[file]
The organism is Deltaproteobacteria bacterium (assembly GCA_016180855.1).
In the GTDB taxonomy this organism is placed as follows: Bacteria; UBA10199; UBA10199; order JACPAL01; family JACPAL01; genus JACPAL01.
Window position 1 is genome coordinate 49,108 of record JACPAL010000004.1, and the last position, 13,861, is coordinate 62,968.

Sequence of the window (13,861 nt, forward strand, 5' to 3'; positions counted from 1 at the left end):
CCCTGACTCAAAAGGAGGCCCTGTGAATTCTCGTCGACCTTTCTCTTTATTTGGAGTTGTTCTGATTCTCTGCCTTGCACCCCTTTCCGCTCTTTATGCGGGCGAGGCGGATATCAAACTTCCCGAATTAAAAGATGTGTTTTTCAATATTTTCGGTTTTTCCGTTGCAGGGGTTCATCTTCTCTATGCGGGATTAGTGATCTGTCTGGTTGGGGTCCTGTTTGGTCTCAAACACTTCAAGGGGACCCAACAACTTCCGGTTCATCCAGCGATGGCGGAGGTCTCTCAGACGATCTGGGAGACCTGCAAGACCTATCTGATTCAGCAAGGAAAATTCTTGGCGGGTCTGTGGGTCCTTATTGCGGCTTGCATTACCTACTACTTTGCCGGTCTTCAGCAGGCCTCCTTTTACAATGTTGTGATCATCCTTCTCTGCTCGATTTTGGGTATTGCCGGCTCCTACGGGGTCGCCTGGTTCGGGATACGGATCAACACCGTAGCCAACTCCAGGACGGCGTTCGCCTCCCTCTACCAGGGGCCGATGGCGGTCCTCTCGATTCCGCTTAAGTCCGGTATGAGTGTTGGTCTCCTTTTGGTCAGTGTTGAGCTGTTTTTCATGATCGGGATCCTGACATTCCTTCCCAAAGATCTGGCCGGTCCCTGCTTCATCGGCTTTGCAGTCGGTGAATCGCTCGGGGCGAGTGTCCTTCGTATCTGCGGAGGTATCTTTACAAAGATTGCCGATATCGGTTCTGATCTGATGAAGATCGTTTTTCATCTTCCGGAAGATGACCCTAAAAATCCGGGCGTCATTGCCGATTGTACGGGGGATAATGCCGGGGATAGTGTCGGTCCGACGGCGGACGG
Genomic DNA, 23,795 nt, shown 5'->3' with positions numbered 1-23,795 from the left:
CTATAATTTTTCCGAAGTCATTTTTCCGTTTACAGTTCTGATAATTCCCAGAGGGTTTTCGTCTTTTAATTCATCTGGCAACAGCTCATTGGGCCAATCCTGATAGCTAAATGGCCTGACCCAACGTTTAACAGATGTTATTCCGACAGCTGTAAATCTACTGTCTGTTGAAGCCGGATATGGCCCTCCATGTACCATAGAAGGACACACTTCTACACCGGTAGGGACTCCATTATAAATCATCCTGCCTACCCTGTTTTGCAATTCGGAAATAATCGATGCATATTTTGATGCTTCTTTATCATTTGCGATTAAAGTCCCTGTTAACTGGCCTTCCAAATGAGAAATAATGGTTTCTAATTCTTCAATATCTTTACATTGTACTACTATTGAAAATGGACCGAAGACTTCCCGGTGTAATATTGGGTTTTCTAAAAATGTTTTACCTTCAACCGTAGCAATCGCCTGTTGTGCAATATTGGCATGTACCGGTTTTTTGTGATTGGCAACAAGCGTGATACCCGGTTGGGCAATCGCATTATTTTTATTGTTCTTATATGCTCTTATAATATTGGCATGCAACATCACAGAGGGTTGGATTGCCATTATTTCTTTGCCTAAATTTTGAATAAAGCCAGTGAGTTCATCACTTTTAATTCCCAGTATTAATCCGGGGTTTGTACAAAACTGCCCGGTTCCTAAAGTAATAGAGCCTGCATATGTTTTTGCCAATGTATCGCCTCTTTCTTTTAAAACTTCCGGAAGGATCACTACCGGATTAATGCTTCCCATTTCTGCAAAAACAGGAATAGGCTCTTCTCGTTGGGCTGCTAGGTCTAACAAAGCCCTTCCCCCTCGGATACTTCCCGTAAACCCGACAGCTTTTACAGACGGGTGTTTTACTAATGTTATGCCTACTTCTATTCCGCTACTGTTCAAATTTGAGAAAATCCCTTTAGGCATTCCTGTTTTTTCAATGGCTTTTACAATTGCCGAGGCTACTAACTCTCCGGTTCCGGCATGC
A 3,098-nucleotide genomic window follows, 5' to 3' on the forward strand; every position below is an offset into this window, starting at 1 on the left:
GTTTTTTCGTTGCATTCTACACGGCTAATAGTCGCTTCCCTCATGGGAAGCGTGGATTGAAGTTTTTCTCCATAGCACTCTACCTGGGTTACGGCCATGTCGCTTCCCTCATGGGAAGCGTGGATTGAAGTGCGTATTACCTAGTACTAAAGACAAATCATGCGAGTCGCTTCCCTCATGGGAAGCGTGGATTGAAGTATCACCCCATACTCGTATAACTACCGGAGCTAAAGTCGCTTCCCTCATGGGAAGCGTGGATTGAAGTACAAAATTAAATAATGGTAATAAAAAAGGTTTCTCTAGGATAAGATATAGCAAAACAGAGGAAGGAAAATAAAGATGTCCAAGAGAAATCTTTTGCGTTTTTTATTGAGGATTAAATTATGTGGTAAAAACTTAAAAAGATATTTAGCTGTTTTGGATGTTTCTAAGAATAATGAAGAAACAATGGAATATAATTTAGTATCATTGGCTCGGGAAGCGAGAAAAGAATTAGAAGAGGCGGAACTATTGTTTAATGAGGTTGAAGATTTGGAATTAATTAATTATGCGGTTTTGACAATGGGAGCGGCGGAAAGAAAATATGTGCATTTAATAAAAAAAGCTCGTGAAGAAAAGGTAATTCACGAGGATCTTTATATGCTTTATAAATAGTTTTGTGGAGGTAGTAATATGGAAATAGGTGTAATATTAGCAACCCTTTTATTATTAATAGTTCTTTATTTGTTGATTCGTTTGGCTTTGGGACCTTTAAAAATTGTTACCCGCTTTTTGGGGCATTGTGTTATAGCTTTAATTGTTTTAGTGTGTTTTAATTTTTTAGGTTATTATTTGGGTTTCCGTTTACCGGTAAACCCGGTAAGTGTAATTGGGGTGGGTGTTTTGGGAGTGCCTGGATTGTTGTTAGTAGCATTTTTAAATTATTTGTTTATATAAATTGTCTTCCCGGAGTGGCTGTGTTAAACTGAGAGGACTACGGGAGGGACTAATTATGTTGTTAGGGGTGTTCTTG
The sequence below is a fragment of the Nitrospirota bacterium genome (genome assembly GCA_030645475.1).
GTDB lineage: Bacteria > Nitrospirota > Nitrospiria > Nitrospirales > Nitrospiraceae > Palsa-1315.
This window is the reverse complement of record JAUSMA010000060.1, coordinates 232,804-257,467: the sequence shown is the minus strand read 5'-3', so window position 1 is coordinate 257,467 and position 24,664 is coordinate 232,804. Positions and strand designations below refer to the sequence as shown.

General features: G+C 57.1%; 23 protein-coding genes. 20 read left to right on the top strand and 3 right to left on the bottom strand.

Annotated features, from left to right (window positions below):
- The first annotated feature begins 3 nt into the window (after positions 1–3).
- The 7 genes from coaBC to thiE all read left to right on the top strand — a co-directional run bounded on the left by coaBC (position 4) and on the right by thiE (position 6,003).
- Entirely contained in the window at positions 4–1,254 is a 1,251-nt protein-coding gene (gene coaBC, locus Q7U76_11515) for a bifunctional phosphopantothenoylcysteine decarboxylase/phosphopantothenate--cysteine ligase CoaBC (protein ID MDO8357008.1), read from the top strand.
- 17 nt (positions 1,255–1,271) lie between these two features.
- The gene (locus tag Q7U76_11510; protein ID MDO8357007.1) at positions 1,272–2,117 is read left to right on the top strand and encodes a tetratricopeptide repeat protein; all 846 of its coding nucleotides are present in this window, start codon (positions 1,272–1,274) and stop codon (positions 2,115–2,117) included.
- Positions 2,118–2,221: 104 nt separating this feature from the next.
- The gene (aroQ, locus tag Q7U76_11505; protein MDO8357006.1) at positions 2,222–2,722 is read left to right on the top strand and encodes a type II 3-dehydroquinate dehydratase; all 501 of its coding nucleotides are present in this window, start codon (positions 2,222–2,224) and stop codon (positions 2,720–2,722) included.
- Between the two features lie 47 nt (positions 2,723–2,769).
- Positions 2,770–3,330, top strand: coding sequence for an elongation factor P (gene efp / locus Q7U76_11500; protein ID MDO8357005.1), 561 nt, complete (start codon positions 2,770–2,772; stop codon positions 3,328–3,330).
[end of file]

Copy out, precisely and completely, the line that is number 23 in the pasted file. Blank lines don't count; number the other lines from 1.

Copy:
- Positions 2,770–3,330, top strand: coding sequence for an elongation factor P (gene efp / locus Q7U76_11500; protein ID MDO8357005.1), 561 nt, complete (start codon positions 2,770–2,772; stop codon positions 3,328–3,330).